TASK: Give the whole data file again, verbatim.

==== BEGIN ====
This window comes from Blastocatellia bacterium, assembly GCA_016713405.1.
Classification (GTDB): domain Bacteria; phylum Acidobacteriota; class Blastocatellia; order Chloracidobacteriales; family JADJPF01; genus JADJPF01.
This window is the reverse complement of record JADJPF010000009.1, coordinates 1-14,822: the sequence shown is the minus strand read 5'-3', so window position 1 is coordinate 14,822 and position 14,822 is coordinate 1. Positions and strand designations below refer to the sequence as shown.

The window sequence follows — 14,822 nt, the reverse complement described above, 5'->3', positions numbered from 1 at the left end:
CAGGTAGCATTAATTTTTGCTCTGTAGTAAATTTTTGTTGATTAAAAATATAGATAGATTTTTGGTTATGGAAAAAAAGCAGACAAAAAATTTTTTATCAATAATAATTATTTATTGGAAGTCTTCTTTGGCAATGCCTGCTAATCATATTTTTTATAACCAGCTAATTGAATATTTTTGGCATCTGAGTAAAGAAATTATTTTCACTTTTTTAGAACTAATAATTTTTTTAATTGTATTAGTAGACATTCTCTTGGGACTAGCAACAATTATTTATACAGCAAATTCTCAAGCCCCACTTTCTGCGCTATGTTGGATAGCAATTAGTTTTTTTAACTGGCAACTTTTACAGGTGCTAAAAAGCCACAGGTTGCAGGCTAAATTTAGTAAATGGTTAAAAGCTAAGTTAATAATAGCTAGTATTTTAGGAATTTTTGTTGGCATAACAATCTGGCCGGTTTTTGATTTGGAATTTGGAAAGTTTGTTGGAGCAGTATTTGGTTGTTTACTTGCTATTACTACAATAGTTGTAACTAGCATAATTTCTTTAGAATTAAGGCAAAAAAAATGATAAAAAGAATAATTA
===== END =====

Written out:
This window comes from Blastocatellia bacterium, assembly GCA_016713405.1.
Classification (GTDB): domain Bacteria; phylum Acidobacteriota; class Blastocatellia; order Chloracidobacteriales; family JADJPF01; genus JADJPF01.
This window is the reverse complement of record JADJPF010000009.1, coordinates 1-14,822: the sequence shown is the minus strand read 5'-3', so window position 1 is coordinate 14,822 and position 14,822 is coordinate 1. Positions and strand designations below refer to the sequence as shown.

The window sequence follows — 14,822 nt, the reverse complement described above, 5'->3', positions numbered from 1 at the left end:
CAGGTAGCATTAATTTTTGCTCTGTAGTAAATTTTTGTTGATTAAAAATATAGATAGATTTTTGGTTATGGAAAAAAAGCAGACAAAAAATTTTTTATCAATAATAATTATTTATTGGAAGTCTTCTTTGGCAATGCCTGCTAATCATATTTTTTATAACCAGCTAATTGAATATTTTTGGCATCTGAGTAAAGAAATTATTTTCACTTTTTTAGAACTAATAATTTTTTTAATTGTATTAGTAGACATTCTCTTGGGACTAGCAACAATTATTTATACAGCAAATTCTCAAGCCCCACTTTCTGCGCTATGTTGGATAGCAATTAGTTTTTTTAACTGGCAACTTTTACAGGTGCTAAAAAGCCACAGGTTGCAGGCTAAATTTAGTAAATGGTTAAAAGCTAAGTTAATAATAGCTAGTATTTTAGGAATTTTTGTTGGCATAACAATCTGGCCGGTTTTTGATTTGGAATTTGGAAAGTTTGTTGGAGCAGTATTTGGTTGTTTACTTGCTATTACTACAATAGTTGTAACTAGCATAATTTCTTTAGAATTAAGGCAAAAAAAATGATAAAAAGAATAATTA